Wild birds have carried influenza viruses for hundred, maybe even thousands of years without being ill. Avian flu or bird flu has become more of a concern because of a particular type of influenza virus known as the highly pathogenic (HP) form of H5N1. It is possible that this virus could be found in North America in the future and likely will first appear in wild aquatic bird populations. Even if wild birds become infected with the H5N1 virus, the potential for people to become infected will remain extremely low.
Avian or bird flu usually spreads from bird to bird. In rare cases, people can get the disease from dealing with infected chickens and other poultry. Properly cooking domestic and wild poultry products kills the virus. Eating fully cooked poultry and wild birds is not a health risk for people. Hunters who harvest game for food can still continue to hunt and cook wild game safely by taking simple precautions.
Manitoba, which is on a major migratory route for wild bird populations, is working cooperatively with the federal government and other jurisdictions to ensure that surveillance efforts, control measures and response plans are in place and ready in the event that the HP H5N1 variety of avian flu arrives in North America.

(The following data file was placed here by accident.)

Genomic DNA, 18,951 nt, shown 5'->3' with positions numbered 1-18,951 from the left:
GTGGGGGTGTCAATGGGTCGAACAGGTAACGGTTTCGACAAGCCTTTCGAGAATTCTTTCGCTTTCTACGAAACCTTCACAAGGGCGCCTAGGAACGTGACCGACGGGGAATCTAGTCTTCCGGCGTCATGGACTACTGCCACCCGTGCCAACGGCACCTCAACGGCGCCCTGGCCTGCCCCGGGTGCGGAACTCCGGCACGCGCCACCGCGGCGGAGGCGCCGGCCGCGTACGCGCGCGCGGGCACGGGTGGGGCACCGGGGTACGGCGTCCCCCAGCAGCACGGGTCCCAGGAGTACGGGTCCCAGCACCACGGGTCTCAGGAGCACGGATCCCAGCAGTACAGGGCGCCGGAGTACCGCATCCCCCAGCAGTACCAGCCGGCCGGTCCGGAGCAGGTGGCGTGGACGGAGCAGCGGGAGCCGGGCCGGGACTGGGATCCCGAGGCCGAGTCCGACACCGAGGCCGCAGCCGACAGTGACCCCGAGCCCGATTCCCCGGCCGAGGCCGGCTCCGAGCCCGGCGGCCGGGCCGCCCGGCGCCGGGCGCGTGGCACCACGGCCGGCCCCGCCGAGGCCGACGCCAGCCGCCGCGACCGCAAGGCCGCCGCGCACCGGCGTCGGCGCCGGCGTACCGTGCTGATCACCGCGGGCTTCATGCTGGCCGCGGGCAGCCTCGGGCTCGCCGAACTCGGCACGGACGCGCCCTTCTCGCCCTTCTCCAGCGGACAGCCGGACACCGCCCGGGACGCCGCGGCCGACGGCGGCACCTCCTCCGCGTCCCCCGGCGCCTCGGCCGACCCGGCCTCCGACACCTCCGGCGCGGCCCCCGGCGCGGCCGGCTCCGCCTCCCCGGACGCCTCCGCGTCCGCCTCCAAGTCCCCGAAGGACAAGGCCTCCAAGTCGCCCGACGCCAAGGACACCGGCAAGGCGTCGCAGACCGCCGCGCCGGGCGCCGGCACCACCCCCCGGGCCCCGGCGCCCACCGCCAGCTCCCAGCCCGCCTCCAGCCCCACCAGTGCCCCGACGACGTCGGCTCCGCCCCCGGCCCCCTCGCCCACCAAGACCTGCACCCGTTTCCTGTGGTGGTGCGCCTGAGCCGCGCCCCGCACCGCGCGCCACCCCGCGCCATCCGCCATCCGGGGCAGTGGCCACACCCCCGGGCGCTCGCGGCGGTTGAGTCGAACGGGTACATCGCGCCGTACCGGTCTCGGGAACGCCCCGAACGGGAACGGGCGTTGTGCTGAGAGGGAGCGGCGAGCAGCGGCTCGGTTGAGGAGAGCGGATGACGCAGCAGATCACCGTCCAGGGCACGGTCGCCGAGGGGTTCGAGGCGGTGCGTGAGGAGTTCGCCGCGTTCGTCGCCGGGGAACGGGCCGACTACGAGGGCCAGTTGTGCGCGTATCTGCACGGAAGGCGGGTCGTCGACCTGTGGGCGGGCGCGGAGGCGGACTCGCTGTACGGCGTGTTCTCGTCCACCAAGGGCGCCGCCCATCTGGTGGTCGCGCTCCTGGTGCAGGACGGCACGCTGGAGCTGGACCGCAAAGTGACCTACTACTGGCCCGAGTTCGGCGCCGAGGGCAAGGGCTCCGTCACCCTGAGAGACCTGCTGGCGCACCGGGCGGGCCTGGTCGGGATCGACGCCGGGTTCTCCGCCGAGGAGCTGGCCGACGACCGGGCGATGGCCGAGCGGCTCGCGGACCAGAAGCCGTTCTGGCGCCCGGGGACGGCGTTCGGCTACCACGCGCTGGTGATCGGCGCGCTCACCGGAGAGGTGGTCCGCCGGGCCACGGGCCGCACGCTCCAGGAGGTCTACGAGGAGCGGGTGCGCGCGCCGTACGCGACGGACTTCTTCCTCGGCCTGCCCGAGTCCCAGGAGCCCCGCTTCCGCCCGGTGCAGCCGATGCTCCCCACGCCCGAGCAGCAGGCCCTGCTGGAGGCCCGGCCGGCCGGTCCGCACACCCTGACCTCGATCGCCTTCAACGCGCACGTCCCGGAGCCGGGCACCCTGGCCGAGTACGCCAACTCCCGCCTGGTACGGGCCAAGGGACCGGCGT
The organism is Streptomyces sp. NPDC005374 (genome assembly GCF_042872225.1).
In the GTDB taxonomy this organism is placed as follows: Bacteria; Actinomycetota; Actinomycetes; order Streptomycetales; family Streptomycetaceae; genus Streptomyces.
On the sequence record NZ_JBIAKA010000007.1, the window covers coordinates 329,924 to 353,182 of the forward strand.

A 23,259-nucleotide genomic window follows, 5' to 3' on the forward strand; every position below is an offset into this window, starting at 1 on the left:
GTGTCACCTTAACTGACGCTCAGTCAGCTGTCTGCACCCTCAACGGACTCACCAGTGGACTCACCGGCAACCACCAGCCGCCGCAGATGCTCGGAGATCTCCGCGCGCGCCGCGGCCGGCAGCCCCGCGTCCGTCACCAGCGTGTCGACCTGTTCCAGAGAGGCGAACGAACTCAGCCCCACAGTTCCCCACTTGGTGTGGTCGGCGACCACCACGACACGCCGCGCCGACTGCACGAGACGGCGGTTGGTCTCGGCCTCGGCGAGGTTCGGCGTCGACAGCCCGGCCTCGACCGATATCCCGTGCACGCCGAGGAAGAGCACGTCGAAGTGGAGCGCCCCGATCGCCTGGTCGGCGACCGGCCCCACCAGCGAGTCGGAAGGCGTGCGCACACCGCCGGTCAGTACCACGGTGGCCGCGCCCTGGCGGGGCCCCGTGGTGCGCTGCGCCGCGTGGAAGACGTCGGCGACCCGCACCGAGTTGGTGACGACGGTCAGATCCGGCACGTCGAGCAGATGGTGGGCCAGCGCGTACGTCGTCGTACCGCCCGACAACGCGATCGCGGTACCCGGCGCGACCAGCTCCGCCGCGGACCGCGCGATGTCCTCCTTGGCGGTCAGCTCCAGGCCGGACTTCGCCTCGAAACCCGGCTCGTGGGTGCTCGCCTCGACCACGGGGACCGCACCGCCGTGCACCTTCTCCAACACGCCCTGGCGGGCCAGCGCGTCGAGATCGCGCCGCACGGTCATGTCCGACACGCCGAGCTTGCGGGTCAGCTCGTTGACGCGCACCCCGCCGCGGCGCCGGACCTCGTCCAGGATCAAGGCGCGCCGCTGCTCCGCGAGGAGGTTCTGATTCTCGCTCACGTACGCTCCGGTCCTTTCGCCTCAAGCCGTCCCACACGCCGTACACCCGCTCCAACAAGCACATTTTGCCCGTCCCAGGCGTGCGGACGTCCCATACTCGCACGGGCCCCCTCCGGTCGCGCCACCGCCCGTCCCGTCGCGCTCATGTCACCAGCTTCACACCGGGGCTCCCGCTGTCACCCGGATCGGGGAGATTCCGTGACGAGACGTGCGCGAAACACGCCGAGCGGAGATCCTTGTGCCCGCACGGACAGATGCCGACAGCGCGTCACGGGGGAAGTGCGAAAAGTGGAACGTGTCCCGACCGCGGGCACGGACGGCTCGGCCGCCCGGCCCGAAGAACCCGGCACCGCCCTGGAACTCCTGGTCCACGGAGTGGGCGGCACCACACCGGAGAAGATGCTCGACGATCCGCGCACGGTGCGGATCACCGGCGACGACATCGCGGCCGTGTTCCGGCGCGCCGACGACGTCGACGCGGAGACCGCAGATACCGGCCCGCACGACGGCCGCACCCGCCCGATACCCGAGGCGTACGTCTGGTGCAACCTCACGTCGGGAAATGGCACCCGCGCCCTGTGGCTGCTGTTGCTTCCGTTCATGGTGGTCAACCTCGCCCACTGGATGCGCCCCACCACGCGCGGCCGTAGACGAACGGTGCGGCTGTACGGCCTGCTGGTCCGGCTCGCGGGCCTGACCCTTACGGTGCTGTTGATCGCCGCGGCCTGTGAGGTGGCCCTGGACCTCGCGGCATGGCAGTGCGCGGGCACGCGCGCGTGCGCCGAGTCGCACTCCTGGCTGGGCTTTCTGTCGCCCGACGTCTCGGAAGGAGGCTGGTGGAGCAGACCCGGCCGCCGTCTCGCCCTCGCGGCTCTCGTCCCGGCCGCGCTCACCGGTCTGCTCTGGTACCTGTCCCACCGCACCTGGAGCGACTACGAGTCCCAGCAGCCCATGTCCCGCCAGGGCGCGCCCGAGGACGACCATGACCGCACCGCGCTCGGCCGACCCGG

Manitoba, in 2005, participated in a wild bird survey to assess the extent of influenza in wild ducks. Several ducks were found to be carrying the North American strain of the virus – not the HP version found in Asia and Europe. No illness was found in duck populations in Manitoba.
In 2006, Manitoba participated in a national wild bird influenza survey. More than 1,000 hunter-harvested wild geese were sampled for laboratory analysis. Results indicated that none of the birds sampled carried the H5N1 virus.
Generally people should avoid handling wild birds that are obviously sick or found dead. If sick or dead waterfowl (ducks, geese, swans), or shorebirds (plovers, sandpipers) are found, contact the Canadian Wildlife Service at 1-800-668-6767 or contact Manitoba Conservation and Water Stewardship at 1-800-214-6497 or 945-6784 in Winnipeg. If handling the bird is unavoidable, guidance on precautions for the handling of wild birds is available on the Public Health Agency of Canada's web site.
More information on avian influenza is available on the Province of Manitoba's web site.